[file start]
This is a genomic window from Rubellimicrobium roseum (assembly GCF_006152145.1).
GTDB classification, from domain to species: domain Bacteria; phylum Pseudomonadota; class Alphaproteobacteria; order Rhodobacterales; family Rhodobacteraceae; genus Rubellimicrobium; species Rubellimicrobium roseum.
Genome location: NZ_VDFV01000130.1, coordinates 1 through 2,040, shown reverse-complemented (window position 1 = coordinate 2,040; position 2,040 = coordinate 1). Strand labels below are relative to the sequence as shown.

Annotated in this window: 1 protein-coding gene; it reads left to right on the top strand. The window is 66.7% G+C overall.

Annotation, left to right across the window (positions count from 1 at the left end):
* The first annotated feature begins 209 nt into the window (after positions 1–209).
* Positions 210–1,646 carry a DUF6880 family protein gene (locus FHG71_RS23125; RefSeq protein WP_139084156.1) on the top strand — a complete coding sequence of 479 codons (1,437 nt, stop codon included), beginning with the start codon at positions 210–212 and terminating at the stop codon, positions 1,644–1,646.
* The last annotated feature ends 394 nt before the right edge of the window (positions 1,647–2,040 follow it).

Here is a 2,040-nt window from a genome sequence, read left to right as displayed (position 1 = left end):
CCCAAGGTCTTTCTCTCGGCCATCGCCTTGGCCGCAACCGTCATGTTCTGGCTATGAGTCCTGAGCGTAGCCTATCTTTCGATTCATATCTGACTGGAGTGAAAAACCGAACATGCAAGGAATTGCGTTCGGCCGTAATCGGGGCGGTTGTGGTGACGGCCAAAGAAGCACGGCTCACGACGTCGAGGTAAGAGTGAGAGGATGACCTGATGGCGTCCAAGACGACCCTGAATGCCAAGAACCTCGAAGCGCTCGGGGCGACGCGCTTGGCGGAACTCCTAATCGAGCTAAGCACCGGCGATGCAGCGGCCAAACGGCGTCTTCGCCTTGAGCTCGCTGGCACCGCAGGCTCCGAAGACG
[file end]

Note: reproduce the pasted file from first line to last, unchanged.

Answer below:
This is a genomic window from Rubellimicrobium roseum (assembly GCF_006152145.1).
GTDB classification, from domain to species: domain Bacteria; phylum Pseudomonadota; class Alphaproteobacteria; order Rhodobacterales; family Rhodobacteraceae; genus Rubellimicrobium; species Rubellimicrobium roseum.
Genome location: NZ_VDFV01000130.1, coordinates 1 through 2,040, shown reverse-complemented (window position 1 = coordinate 2,040; position 2,040 = coordinate 1). Strand labels below are relative to the sequence as shown.

Annotated in this window: 1 protein-coding gene; it reads left to right on the top strand. The window is 66.7% G+C overall.

Annotation, left to right across the window (positions count from 1 at the left end):
* The first annotated feature begins 209 nt into the window (after positions 1–209).
* Positions 210–1,646 carry a DUF6880 family protein gene (locus FHG71_RS23125; RefSeq protein WP_139084156.1) on the top strand — a complete coding sequence of 479 codons (1,437 nt, stop codon included), beginning with the start codon at positions 210–212 and terminating at the stop codon, positions 1,644–1,646.
* The last annotated feature ends 394 nt before the right edge of the window (positions 1,647–2,040 follow it).

Here is a 2,040-nt window from a genome sequence, read left to right as displayed (position 1 = left end):
CCCAAGGTCTTTCTCTCGGCCATCGCCTTGGCCGCAACCGTCATGTTCTGGCTATGAGTCCTGAGCGTAGCCTATCTTTCGATTCATATCTGACTGGAGTGAAAAACCGAACATGCAAGGAATTGCGTTCGGCCGTAATCGGGGCGGTTGTGGTGACGGCCAAAGAAGCACGGCTCACGACGTCGAGGTAAGAGTGAGAGGATGACCTGATGGCGTCCAAGACGACCCTGAATGCCAAGAACCTCGAAGCGCTCGGGGCGACGCGCTTGGCGGAACTCCTAATCGAGCTAAGCACCGGCGATGCAGCGGCCAAACGGCGTCTTCGCCTTGAGCTCGCTGGCACCGCAGGCTCCGAAGACG